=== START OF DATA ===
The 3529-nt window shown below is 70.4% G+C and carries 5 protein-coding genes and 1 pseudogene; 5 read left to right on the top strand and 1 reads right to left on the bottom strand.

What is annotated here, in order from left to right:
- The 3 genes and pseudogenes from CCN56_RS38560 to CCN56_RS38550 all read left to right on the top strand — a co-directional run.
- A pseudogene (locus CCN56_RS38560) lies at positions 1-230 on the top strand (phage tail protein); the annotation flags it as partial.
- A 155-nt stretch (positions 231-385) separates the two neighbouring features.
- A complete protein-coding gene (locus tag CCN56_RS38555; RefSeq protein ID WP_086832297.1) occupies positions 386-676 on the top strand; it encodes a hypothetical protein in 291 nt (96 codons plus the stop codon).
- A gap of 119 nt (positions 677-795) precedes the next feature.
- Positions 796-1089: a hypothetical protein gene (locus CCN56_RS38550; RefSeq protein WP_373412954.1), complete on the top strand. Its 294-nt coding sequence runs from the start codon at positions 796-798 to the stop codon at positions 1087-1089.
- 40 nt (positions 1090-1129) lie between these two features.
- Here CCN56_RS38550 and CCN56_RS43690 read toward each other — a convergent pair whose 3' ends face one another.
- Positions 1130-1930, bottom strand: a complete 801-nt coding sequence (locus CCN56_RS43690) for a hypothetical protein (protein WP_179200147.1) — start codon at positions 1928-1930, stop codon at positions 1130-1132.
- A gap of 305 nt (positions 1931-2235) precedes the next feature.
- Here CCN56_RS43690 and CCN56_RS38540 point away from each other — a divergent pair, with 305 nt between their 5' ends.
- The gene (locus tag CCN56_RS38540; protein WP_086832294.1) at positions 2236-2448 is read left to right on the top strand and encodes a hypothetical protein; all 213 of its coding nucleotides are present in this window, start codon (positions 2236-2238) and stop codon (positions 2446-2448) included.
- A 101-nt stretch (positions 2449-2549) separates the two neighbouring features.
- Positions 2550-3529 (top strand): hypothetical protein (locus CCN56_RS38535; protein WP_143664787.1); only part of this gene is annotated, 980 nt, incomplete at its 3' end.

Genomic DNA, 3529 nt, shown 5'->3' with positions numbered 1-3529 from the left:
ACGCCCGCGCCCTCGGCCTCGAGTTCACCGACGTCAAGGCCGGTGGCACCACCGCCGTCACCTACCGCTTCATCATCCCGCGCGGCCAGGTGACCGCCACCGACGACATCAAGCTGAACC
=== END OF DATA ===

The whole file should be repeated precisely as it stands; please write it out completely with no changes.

The 3529-nt window shown below is 70.4% G+C and carries 5 protein-coding genes and 1 pseudogene; 5 read left to right on the top strand and 1 reads right to left on the bottom strand.

What is annotated here, in order from left to right:
- The 3 genes and pseudogenes from CCN56_RS38560 to CCN56_RS38550 all read left to right on the top strand — a co-directional run.
- A pseudogene (locus CCN56_RS38560) lies at positions 1-230 on the top strand (phage tail protein); the annotation flags it as partial.
- A 155-nt stretch (positions 231-385) separates the two neighbouring features.
- A complete protein-coding gene (locus tag CCN56_RS38555; RefSeq protein ID WP_086832297.1) occupies positions 386-676 on the top strand; it encodes a hypothetical protein in 291 nt (96 codons plus the stop codon).
- A gap of 119 nt (positions 677-795) precedes the next feature.
- Positions 796-1089: a hypothetical protein gene (locus CCN56_RS38550; RefSeq protein WP_373412954.1), complete on the top strand. Its 294-nt coding sequence runs from the start codon at positions 796-798 to the stop codon at positions 1087-1089.
- 40 nt (positions 1090-1129) lie between these two features.
- Here CCN56_RS38550 and CCN56_RS43690 read toward each other — a convergent pair whose 3' ends face one another.
- Positions 1130-1930, bottom strand: a complete 801-nt coding sequence (locus CCN56_RS43690) for a hypothetical protein (protein WP_179200147.1) — start codon at positions 1928-1930, stop codon at positions 1130-1132.
- A gap of 305 nt (positions 1931-2235) precedes the next feature.
- Here CCN56_RS43690 and CCN56_RS38540 point away from each other — a divergent pair, with 305 nt between their 5' ends.
- The gene (locus tag CCN56_RS38540; protein WP_086832294.1) at positions 2236-2448 is read left to right on the top strand and encodes a hypothetical protein; all 213 of its coding nucleotides are present in this window, start codon (positions 2236-2238) and stop codon (positions 2446-2448) included.
- A 101-nt stretch (positions 2449-2549) separates the two neighbouring features.
- Positions 2550-3529 (top strand): hypothetical protein (locus CCN56_RS38535; protein WP_143664787.1); only part of this gene is annotated, 980 nt, incomplete at its 3' end.

Genomic DNA, 3529 nt, shown 5'->3' with positions numbered 1-3529 from the left:
ACGCCCGCGCCCTCGGCCTCGAGTTCACCGACGTCAAGGCCGGTGGCACCACCGCCGTCACCTACCGCTTCATCATCCCGCGCGGCCAGGTGACCGCCACCGACGACATCAAGCTGAACC